Babies Don’t Need Shoes!

I am not a parent and I’m not sure if I’ll ever have kids, but I do know this: babies don’t need shoes. One of the more disturbing trends I’ve witnessed over the past few years is a consumerism & shopping addiction applied to child rearing. It’s surprising how often I see newborns wearing shoes that cost more than mine. The kids seem to know it’s crazy, they spend the entire time they’re wearing them trying to get them off their feet!

It seems worryingly common for new parents to spend ridiculous amounts of money accessorizing their babies. Countless hours are spent obsessing over the fashion of an infant – with what result? Does a little baby, incapable of walking, really need new sneakers every few months? And are the parents of a child better off wasting time & growing their debt for a fleeting moment of, “oh how cute”?

It starts at the baby shower, and it doesn’t stop for years – kids grow quickly, so new outfits and other expensive nonsense are purchased regularly. Closets are filled with things that are worn once before they are outgrown, and parents entertain themselves by playing dress up, treating their children like dolls. “Supporting a family is so expensive” is the refrain, people maintain that it’s impossible to get by on an average income – but where are they wasting money? What conveniences and purely frivolous purchases do they overlook every month? If the money many parents put into buying unnecessary crap for their babies instead went toward savings, wouldn’t the world be a better place? Less waste & more quality time would be the likely side effects. If all of the effort put towards consuming instead went into connecting with and nurturing children, wouldn’t they grow up healthier?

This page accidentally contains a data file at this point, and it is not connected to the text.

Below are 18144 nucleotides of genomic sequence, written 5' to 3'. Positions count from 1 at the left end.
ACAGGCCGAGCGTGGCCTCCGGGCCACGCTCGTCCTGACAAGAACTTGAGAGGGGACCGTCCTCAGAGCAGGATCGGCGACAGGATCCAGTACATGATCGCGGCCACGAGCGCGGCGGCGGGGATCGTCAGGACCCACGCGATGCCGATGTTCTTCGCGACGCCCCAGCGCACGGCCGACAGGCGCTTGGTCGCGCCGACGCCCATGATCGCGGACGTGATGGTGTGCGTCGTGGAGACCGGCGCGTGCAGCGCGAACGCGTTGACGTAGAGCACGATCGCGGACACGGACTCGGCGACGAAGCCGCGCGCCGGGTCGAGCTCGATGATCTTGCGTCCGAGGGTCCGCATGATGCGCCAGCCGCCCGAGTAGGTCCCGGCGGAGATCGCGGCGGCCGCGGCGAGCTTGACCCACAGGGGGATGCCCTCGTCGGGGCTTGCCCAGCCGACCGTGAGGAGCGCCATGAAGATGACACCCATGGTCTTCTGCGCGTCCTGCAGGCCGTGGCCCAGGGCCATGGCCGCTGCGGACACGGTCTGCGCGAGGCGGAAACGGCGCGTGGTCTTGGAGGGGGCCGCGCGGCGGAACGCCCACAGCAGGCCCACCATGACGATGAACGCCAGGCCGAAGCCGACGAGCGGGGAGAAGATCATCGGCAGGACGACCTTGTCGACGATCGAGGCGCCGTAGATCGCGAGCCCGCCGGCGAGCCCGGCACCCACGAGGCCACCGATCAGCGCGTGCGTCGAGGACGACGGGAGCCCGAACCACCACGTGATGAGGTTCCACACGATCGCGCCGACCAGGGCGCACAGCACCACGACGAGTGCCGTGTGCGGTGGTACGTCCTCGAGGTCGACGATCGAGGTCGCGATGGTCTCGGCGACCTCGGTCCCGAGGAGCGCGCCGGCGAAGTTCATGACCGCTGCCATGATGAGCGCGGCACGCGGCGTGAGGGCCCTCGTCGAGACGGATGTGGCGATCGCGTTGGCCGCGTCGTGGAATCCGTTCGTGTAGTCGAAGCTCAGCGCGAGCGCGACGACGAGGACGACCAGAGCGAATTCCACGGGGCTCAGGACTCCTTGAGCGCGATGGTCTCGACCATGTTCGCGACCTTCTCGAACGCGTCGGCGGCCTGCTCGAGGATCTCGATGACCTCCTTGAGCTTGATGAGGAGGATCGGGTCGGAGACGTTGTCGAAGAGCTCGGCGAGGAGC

This is obviously just one example of the sickness that permeates our culture, but it bothers me more than some of the others. Do the parents see their children as human beings to be loved and cared for, or as a source of entertainment and another excuse to spend money? Are they passing on important life lessons and care to their families, or just planting that deep seed of lust for things? Will their kids grow up to have compassion for others and goals, or will the stumble through life as a consumer? Of course, most parents are capable of giving love and care to their children while still unnecessarily spending absurd amounts of money on them – but sometimes I wonder how much better things might be if that distraction didn’t exist? And how many parents out there substitute money and a life of consumption for love and quality time?

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